Secondly, racism developed as a justification of empire, not the cause of it. Even there, it was much more a middle class principle than an aristocratic or mercantile one. (The opening of the Suez Canal in 1869 made a difference for example, because it meant that lost of British women could get to India and wanted to stop British men in India marrying Indian wives: it had been common and accepted for members of the British elite in India to marry high status Muslim or Brahmin women, but the white women wanted to monopolise potential British husbands.)

    After all, one can make an argument that a major reason for the American Revolution was to get rid of the pesky British Crown insistence that treaties with American Indians should be honoured.

    That being said, there are issues in the origins of the notion of development.

    Posted September 16, 2009 at 2:05 am | Permalink
  2. Nwabu wrote:

    Development is definitely self-serving and the DFID, USAID, UN and World Bank should publish just how much of their budgets go straight back to the home country via their consultants, equipment and products. It is at least more than 60%

    But despite it all there is always a light that shines through all the self-adulation. Life expectancies improved across the developing world thanks to “development”. The british brought in better educational standards than what the “natives” were used to (I myself am a product of the british educational system and I can probably read and write better than someone from east or south london). So there was some good that came through.

    I look forward to what the teenage American empire will come up with to showcase their power to all the underprivileged everywhere. Dropping rice bags over refugees in Somalia or Darfur just doesnt cut it anymore. We need McDonalds and KFC to open up in every nation in Afria and to have USAID rebate stickers on their big macs and chicken buckets.

    Posted September 16, 2009 at 2:14 am | Permalink
  3. Connerie wrote:

    Nwabu “can probably read and write better than someone from east or south london.” I’m puzzled. Surely someone from those dark and backward places is able to capitalise real nouns?

    Posted September 16, 2009 at 3:25 am | Permalink
  4. Giles Smedley wrote:

    Lorenzo from Oz – well said.

    Posted September 16, 2009 at 4:00 am | Permalink
  5. Stephen Jones wrote:

    I think Lorenzo from Oz is somewhat shaky over the details. British racism in India, and attacks against miscegenation long pre-date the Suez Canal. They have a lot to do with the growth of Puritanism in England in the 1830s, a period when the young were embarrassed by the temperate language of their elders.

    The idea of the British being good for the natives goes back to Kipling, and it’s strange Easterly, who wrote a book entitled ‘The White Man’s Burden’ seems to have ignored it.

    The untold story of course is of the native bureaucrats. They were always embarrassed by suggestions of western superiority but were still imbued with the idea that they were a different type of humanity to the poor natives they controlled, and whom they considered quite incapable of deciding themselves. Luckily socialism came along and allowed them to combine their dirigiste tendencies with political correctness.

    Posted September 16, 2009 at 7:31 am | Permalink
  6. Bill Easterly wrote:

    To LorenzofromOz and Stephen Jones:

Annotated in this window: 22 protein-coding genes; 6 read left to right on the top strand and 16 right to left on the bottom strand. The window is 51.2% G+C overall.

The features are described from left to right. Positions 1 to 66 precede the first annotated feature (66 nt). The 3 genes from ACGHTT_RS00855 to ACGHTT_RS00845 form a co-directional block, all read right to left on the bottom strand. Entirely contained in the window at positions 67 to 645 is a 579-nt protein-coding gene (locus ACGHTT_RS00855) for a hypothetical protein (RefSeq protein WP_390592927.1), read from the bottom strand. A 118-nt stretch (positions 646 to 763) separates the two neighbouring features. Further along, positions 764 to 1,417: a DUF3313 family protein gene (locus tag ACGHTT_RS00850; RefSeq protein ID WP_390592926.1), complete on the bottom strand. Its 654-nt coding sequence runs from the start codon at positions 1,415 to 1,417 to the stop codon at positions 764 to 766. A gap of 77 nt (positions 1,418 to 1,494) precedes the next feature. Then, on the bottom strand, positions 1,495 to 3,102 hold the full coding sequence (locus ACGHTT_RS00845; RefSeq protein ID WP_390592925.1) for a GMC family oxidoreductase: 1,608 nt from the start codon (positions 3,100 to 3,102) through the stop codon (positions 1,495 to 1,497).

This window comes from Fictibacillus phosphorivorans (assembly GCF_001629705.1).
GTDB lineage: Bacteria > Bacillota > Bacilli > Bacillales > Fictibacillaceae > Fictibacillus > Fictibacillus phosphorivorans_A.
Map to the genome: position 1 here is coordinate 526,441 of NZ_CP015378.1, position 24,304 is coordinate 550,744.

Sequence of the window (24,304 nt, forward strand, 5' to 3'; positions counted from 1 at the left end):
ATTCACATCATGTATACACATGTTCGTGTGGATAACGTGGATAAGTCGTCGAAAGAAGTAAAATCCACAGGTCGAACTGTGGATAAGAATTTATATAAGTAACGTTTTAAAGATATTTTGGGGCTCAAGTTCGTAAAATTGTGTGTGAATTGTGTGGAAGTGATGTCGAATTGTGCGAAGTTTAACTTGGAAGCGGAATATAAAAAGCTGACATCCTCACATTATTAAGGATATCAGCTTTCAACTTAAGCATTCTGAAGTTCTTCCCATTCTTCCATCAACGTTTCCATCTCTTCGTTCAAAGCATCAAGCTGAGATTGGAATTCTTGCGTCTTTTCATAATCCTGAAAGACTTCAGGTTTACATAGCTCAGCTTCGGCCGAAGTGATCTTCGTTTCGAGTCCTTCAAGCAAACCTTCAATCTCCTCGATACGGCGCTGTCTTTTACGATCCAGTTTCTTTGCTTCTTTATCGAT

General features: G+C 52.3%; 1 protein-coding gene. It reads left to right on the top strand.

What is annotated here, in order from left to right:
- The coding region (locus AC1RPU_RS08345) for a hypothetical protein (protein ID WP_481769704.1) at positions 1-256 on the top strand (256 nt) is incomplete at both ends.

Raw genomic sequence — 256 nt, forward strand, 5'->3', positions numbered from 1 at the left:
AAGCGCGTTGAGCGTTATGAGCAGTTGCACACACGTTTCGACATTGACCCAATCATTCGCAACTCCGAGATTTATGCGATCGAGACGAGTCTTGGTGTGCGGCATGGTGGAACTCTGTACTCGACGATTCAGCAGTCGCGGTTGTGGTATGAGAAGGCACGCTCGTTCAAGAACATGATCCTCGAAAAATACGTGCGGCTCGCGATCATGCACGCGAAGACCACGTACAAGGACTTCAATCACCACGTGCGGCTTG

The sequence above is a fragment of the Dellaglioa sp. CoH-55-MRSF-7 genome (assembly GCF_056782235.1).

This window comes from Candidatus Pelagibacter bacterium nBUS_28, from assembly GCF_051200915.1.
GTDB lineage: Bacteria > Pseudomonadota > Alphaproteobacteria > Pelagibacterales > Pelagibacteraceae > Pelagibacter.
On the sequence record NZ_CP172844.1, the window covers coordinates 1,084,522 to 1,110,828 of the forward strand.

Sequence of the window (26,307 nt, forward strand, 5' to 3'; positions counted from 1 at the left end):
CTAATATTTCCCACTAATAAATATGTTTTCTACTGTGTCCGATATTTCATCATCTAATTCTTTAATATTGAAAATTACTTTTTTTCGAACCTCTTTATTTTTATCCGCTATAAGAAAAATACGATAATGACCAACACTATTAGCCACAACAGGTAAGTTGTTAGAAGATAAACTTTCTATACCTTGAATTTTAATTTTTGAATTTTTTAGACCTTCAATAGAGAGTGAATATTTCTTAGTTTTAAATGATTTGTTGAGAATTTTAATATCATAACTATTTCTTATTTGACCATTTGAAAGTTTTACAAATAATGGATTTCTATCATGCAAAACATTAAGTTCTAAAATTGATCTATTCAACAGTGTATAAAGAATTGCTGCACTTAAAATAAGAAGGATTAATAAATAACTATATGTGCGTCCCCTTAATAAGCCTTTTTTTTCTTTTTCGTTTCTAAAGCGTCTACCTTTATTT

Yes of course, the idea of the British being good for “native welfare” had been around for a long time. However, this was only one of many reasons offered to justify the empire, colonies were required to be self-supporting, and “native welfare” was more about suppressing tribal conflict and some humanitarian relief of disease and famine.

    The idea that the purpose of the Empire was to promote “development” of the whole colony out of poverty and into prosperity (i.e. something that looked like England) was new at the time of WWII.

    best, Bill

    Posted September 16, 2009 at 7:48 am | Permalink
  7. Joe wrote:

    Connerie:

    Facetiousness and arrogance do not an argument win.

    Posted September 16, 2009 at 9:42 am | Permalink
  8. SS wrote:

    Dr. Easterly says:

    “the paternalism was so extreme at the beginning that it would last for a long time –”

    Couldn’t agree more, excellent piece. Add the structural relations of dependancy and raw material trade and you have the whole unsavory picture of what some hopeful souls still sincerely wish to call development.

    SS

    Posted September 16, 2009 at 12:37 pm | Permalink
  9. Tucker wrote:

    Good to see this reminder, and the historical legacy of the origins of colonial planned development are remembered pretty well in some places. But it might also be the case that the post-war French colonial ‘development’ policies had more to do with creating that memory and fostering underdevelopment theory than the British ones. Well that and Cold War development policy, you should follow up about those.

    Posted September 16, 2009 at 12:53 pm | Permalink
  10. Jim wrote:

    Did the British ‘invent’ development during WWII? I’m not convinced. Article 22 of the League of Nations Covenant (written in 1919) states:

    “To those colonies and territories which as a consequence of the late war have ceased to be under the sovereignty of the States which formerly governed them and which are inhabited by peoples not yet able to stand by themselves under the strenuous conditions of the modern world, there should be applied the principle that the well-being and development of such peoples form a sacred trust of civilisation and that securities for the performance of this trust should be embodied in this Covenant.